Ursula Oppens' piano recital last night at the Baltimore Museum of Art in the Chamber Music Society series was constructed with genuine intelligence. It presented the two solo piano works of Elliot Carter -- the Sonata of 1946 and the "Night Fantasies" of 1980 -- between pieces by Beethoven and Schumann, the composers who throw their considerable shadows over these pieces by the American composer.
That was in itself a clever programming idea, but Oppens took it a step farther. She performed the Fantasy in G Minor by Beethoven (a composer for the piano whom we think of in terms of sonatas) and the Sonata in G Minor by Schumann (whom we think of as a composer of fantasies).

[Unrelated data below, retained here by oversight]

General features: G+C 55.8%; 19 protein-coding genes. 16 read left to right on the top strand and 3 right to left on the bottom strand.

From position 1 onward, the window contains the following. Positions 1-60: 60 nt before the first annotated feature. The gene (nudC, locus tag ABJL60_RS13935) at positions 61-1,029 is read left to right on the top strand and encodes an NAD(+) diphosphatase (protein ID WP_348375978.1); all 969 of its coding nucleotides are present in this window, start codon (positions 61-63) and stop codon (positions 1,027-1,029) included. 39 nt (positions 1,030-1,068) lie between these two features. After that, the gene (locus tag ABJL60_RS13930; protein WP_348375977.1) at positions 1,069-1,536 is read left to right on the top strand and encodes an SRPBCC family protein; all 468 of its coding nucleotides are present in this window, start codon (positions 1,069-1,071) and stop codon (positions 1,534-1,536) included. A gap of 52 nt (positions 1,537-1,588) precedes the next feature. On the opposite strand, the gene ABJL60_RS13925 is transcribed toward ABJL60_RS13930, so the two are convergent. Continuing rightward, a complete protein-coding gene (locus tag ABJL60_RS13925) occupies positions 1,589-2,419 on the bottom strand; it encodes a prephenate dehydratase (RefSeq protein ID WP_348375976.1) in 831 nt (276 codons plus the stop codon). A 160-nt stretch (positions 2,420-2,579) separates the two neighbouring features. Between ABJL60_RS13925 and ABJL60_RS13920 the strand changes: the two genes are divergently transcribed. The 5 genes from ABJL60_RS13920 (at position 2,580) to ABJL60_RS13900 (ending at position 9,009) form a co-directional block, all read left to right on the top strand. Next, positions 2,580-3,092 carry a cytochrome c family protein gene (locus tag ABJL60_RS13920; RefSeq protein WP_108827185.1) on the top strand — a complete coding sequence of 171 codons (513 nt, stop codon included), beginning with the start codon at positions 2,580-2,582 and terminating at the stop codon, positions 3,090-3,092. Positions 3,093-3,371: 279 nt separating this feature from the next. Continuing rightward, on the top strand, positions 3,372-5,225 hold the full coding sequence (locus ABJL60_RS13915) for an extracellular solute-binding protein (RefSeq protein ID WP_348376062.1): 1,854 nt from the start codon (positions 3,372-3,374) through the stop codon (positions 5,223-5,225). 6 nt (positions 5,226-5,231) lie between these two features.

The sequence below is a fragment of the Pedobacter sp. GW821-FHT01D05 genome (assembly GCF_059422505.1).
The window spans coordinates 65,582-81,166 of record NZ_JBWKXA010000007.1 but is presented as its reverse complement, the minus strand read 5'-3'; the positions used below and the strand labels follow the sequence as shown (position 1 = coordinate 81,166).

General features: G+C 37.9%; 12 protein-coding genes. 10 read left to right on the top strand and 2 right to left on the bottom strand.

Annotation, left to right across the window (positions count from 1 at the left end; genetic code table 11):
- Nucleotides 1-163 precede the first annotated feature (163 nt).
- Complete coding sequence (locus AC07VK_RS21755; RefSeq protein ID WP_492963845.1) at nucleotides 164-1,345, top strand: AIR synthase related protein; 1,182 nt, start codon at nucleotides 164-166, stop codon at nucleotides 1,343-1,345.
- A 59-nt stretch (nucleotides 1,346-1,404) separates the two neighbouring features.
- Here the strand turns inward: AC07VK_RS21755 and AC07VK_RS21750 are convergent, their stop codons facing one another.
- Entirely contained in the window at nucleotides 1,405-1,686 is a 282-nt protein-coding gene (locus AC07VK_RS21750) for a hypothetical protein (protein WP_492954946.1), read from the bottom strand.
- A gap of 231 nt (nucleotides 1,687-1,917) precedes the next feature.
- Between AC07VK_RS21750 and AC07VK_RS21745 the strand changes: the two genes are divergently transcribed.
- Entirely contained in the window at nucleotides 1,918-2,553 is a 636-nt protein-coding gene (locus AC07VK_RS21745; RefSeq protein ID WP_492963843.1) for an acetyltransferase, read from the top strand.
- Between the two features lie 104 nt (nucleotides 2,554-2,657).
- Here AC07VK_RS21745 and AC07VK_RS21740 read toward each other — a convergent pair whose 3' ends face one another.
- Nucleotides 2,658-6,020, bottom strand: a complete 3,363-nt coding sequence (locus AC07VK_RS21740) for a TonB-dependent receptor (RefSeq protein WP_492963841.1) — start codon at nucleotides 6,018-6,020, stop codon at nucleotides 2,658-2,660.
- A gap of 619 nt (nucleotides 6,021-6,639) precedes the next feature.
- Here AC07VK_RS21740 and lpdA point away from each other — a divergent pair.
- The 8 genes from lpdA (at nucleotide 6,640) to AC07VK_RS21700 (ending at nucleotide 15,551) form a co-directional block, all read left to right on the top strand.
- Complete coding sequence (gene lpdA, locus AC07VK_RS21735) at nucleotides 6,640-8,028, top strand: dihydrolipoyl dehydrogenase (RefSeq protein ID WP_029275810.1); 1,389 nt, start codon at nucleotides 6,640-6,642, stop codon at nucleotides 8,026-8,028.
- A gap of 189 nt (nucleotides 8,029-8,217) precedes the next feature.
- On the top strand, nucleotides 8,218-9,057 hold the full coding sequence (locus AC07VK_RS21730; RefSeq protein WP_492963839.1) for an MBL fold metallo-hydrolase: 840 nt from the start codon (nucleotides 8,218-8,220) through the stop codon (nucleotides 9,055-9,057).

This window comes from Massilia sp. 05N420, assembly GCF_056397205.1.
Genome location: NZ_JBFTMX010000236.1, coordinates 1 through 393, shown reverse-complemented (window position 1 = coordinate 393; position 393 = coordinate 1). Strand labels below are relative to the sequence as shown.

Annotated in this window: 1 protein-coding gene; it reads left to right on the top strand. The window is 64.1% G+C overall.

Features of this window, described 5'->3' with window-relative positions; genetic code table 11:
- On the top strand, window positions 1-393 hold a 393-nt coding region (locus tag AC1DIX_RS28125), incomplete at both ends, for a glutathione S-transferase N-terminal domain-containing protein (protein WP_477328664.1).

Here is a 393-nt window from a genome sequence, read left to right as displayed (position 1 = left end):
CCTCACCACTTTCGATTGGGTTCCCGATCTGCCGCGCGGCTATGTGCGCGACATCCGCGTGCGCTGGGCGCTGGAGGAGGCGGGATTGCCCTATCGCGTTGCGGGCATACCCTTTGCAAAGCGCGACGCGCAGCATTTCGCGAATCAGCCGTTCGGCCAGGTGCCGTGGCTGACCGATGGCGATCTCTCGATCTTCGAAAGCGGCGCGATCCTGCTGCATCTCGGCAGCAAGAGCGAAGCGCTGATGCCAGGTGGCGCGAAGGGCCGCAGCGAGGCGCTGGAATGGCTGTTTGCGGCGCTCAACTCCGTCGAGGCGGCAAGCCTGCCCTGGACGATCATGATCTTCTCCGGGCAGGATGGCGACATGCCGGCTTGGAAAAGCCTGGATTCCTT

It is the fantastic pieces of Schumann (particularly the "Kreisleriana" and the "Davidsbundlertanze"), of course, that inspired "Night Fantasies." Like those suites of Schumann, with their quicksilver changes of mood, ardent declamations, obsessively returning themes and not immediately obvious organization, "Night Fantasies" does not make easy listening. Its chirrupings and nocturnal flashes can easily collapse into incoherence. But Oppens' command of the notes and sympathy for the idiom (she helped to commission it and has long been identified with Carter's music) was such that the piece sounded not only cogent and brilliant but also lyrical and flowing.